Five things you need for the per­fect elec­tion night party,

Toronto Star - - FRONT PAGE - Vi­nay Menon

So you’re host­ing an elec­tion night party.

Great idea. No matter who wins the U.S. pres­i­dency, I think we can agree on this: Thank God it’s over. Raise a glass to no more polls. Throw con­fetti at the chan­de­lier to cel­e­brate the end of binge-watch­ing CNN. Break out the noise­mak­ers, bal­loons, fancy nap­kins and, de­pend­ing on how this ends, the de­fib­ril­la­tors.

Democ­racy is like a fam­ily mem­ber. You love Democ­racy. You’ll al­ways be there for Democ­racy. But some­times Democ­racy makes you wince with shame when it shows up for Thanks­giv­ing din­ner in ill-fit­ting trousers and then gets drunk and bel­liger­ent.

That’s how we’ll re­mem­ber Elec­tion 2016: One in­sanely long and dys­func­tional fam­ily meal dur­ing which the rude out­bursts left ev­ery­one with in­di­ges­tion.

Which can make party plan­ning a lit­tle tricky. You want your guests to en­joy them­selves. But after months of this wretched spec­ta­cle, they will ar­rive at your door as twitch­ing wrecks. Since the stakes are much higher than for a Su­per Bowl or Os­cars bash — “and the Academy Award goes to . . . The End of Days!” — you’ll need to pay care­ful at­ten­tion to the fol­low­ing: Grub The race is closer than it was two weeks ago. Hil­lary Clin­ton’s cake­walk has turned into an emer­gency bake sale and your guests may crave com­fort food. Stock up on child­hood favourites: grilled cheese, spaghetti and meat­balls, Frosted Flakes. You should also keep a stash of smelling salts un­der the couch. Maybe or­der a moist cake that can be eaten by hand as you and your guests re­tire to the Sit­u­a­tion Room (your kitchen) to ei­ther re­joice or take a breather be­fore con­vert­ing the Oval Of­fice (your spare bed­room) into a tem­po­rary home for a nice fam­ily from New Mex­ico or Wis­con­sin as the first wave of Amer­i­can refugees seek­ing po­lit­i­cal asy­lum crosses the bor­der in the weeks ahead. Booze Beer and wine are fine to start the night. But you’ll want to keep harder stuff on hand in the event Megyn Kelly sud­denly ap­pears on TV and says, “Fox News is now pro­ject­ing a Don­ald Trump vic­tory in Florida, Penn­syl­va­nia, Ne­vada and New Hamp­shire.” Vodka mar­ti­nis, gob­lets of gin, tequila shots, trays of Siz­zurp — pre­pare for a 30.4 per cent chance of black­out drink­ing. Be sure to also keep a sturdy net in the shed in case one of your guests climbs a back­yard tree to curse the FBI while guz­zling 100-proof rum straight from the fire-re­tar­dant bot­tle. Games You’ll need some di­ver­sion­ary tac­tics to bridge the gap be­tween polls clos­ing and re­sults emerg­ing. Throw darts at an Elec­toral Col­lege map. Spin the bot­tle when­ever John King hov­ers near his Magic Wall or Nate Sil­ver crunches data on ABC.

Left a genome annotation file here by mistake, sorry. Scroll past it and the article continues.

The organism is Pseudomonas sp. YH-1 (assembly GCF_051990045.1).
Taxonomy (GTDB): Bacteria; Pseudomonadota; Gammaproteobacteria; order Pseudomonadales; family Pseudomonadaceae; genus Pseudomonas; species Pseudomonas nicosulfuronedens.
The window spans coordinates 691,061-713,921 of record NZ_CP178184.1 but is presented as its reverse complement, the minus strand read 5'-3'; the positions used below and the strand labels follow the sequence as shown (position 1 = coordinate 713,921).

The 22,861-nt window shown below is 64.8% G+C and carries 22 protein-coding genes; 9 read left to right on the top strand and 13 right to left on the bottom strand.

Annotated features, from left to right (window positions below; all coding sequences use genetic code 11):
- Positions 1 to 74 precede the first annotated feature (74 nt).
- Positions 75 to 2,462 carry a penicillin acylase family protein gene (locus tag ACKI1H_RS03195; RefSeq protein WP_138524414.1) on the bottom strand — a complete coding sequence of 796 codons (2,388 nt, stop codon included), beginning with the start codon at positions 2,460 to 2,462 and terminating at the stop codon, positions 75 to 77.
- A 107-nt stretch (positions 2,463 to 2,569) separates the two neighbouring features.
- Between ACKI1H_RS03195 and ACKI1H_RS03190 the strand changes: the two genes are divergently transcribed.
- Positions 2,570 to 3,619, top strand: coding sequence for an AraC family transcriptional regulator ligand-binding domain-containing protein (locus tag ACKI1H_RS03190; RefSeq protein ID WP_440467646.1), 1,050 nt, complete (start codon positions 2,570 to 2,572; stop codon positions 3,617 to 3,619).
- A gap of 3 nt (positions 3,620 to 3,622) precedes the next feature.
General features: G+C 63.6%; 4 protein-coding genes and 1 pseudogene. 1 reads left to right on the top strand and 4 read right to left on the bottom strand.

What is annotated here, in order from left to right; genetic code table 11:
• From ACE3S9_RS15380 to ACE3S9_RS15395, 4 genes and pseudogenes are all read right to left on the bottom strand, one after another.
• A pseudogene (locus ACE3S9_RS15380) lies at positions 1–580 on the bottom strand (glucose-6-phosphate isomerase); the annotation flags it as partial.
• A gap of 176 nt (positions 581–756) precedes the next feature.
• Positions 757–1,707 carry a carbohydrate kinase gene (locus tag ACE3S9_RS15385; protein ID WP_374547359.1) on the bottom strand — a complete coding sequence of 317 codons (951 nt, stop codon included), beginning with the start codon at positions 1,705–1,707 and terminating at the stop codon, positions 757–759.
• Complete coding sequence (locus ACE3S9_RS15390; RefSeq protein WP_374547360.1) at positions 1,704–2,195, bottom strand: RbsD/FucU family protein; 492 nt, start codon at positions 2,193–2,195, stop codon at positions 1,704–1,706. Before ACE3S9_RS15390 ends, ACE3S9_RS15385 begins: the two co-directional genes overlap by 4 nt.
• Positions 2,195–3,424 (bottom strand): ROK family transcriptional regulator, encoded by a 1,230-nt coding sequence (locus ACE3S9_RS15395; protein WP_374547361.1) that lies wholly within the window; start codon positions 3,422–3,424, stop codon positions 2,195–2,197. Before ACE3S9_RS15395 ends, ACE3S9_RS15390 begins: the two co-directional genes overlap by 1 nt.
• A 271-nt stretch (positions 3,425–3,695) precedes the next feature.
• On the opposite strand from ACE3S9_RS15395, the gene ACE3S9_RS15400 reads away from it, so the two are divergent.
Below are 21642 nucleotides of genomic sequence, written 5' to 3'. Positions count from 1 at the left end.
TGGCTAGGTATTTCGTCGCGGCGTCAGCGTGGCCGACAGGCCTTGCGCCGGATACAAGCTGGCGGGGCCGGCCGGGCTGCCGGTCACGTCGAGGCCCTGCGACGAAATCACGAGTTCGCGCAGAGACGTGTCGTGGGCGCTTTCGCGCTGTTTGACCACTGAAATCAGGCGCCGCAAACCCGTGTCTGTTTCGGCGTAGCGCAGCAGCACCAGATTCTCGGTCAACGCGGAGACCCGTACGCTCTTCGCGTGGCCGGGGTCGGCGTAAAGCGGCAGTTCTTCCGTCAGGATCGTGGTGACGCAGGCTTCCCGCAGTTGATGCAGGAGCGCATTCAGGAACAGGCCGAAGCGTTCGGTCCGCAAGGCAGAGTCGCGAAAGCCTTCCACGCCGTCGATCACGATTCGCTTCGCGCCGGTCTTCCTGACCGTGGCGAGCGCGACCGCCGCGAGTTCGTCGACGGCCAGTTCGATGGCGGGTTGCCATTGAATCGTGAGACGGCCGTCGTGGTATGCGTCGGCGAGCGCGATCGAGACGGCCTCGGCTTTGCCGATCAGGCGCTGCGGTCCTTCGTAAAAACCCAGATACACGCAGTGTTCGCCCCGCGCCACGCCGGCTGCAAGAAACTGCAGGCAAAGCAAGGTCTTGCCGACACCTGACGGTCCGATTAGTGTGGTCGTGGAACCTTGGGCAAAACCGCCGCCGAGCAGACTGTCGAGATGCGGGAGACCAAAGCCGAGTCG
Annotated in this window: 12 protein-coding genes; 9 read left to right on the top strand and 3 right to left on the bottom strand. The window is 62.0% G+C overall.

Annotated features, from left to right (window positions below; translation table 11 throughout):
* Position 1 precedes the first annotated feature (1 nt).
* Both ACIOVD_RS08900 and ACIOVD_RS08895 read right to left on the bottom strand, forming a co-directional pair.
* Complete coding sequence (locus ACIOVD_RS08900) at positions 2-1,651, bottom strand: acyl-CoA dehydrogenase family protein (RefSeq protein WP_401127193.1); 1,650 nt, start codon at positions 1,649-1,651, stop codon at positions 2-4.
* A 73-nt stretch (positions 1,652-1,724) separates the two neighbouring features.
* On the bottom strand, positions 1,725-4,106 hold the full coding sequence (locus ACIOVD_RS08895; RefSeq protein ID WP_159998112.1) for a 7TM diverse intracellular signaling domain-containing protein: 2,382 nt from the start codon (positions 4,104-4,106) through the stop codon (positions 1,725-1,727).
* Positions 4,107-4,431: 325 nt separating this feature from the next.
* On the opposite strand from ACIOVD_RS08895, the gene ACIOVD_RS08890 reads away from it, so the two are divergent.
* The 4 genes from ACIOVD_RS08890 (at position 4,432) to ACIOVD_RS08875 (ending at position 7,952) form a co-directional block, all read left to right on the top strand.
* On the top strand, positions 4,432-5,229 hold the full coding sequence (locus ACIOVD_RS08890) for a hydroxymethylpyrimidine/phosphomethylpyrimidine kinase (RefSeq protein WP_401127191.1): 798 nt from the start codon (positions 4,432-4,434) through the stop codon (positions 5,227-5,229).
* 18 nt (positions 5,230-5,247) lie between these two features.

Cre­ate a spe­cial ver­sion of Pic­tionary in which guests doo­dle por­traits of ei­ther sci-fi char­ac­ters or talk­ing heads: “Good one! I re­ally thought that was Wolf Bl­itzer. But, yeah, I can now see it’s an Ewok.” Or maybe a game of cha­rades in which the clues are gen­er­ated from the gloomy news hits in re­cent months: “Four words: Trump mock­ing the dis­abled. Two words: Trump ly­ing. Six words: Trump grab­bing women by the (beep)! Eight words: Trump re­fus­ing to con­cede and in­cit­ing Civil War.” Mu­sic Back­ground noise is cru­cial when a pri­mary stim­u­lus is po­ten­tially soul de­stroy­ing. You’ll want a playlist that an­tic­i­pates the crushed spirit of guests from both sides of the po­lit­i­cal di­vide: “Re­quiem for the Masses,” “Crime of the Cen­tury,” “Dazed and Con­fused,” “Ex­treme Ways,” “King of Pain,” “Evil Woman,” “Bor­der Song,” “Road to Nowhere.” The key is to pick songs that can in­spire your guests to tap their toes even as tears shoot out of their eyes. Avoid R&B or any spe­cific tune — “Up­town Funk” — that may re­mind guests of Barack Obama and just how good our beloved neigh­bour to the south had it the past eight years. Loot bags Take­away trin­kets aren’t just for kid­die birth­day par­ties. Your guests de­serve a me­mento of Elec­tion 2016 as they stum­ble into the night, ei­ther with giddy re­lief or sui­ci­dal thoughts.

Fill their part­ing bags with trav­el­sized Advil and Tums, Red Bull, per­son­al­ized at­tack ads, fake tax dis­clo­sures, a Rudy Gi­u­liani bob­ble­head, 33,000 miss­ing emails, nest­ing dolls of Rus­sian hack­ers, “Make Amer­ica Never For­get” caps, mini bot­tles of 100-proof rum and cab chits. Let’s get real: If Clin­ton is not elected Amer­ica’s des­ig­nated driver for the next four years, the black­out drink­ing has just started. vmenon@thes­


Best be pre­pared to of­fer your guests some strong li­ba­tions in the event of a Trump win, writes Vi­nay Menon.

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